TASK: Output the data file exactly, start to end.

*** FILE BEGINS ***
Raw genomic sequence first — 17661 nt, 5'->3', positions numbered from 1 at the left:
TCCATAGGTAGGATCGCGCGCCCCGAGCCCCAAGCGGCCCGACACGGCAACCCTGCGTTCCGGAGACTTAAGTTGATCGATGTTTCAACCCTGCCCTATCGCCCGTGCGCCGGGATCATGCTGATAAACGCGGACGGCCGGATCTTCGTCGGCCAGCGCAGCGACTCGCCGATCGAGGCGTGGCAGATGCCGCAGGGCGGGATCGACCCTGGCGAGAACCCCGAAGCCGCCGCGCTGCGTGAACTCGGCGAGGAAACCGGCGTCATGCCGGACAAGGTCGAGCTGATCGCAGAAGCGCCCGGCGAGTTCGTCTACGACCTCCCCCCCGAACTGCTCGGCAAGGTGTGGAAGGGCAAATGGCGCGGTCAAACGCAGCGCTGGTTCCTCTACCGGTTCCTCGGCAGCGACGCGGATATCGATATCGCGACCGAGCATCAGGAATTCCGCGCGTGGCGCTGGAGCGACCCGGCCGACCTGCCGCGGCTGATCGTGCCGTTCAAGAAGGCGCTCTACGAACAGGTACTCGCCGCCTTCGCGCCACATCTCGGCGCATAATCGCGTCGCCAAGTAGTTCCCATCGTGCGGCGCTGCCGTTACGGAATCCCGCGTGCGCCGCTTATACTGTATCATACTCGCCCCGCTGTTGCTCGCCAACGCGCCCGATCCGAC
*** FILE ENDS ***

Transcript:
Raw genomic sequence first — 17661 nt, 5'->3', positions numbered from 1 at the left:
TCCATAGGTAGGATCGCGCGCCCCGAGCCCCAAGCGGCCCGACACGGCAACCCTGCGTTCCGGAGACTTAAGTTGATCGATGTTTCAACCCTGCCCTATCGCCCGTGCGCCGGGATCATGCTGATAAACGCGGACGGCCGGATCTTCGTCGGCCAGCGCAGCGACTCGCCGATCGAGGCGTGGCAGATGCCGCAGGGCGGGATCGACCCTGGCGAGAACCCCGAAGCCGCCGCGCTGCGTGAACTCGGCGAGGAAACCGGCGTCATGCCGGACAAGGTCGAGCTGATCGCAGAAGCGCCCGGCGAGTTCGTCTACGACCTCCCCCCCGAACTGCTCGGCAAGGTGTGGAAGGGCAAATGGCGCGGTCAAACGCAGCGCTGGTTCCTCTACCGGTTCCTCGGCAGCGACGCGGATATCGATATCGCGACCGAGCATCAGGAATTCCGCGCGTGGCGCTGGAGCGACCCGGCCGACCTGCCGCGGCTGATCGTGCCGTTCAAGAAGGCGCTCTACGAACAGGTACTCGCCGCCTTCGCGCCACATCTCGGCGCATAATCGCGTCGCCAAGTAGTTCCCATCGTGCGGCGCTGCCGTTACGGAATCCCGCGTGCGCCGCTTATACTGTATCATACTCGCCCCGCTGTTGCTCGCCAACGCGCCCGATCCGAC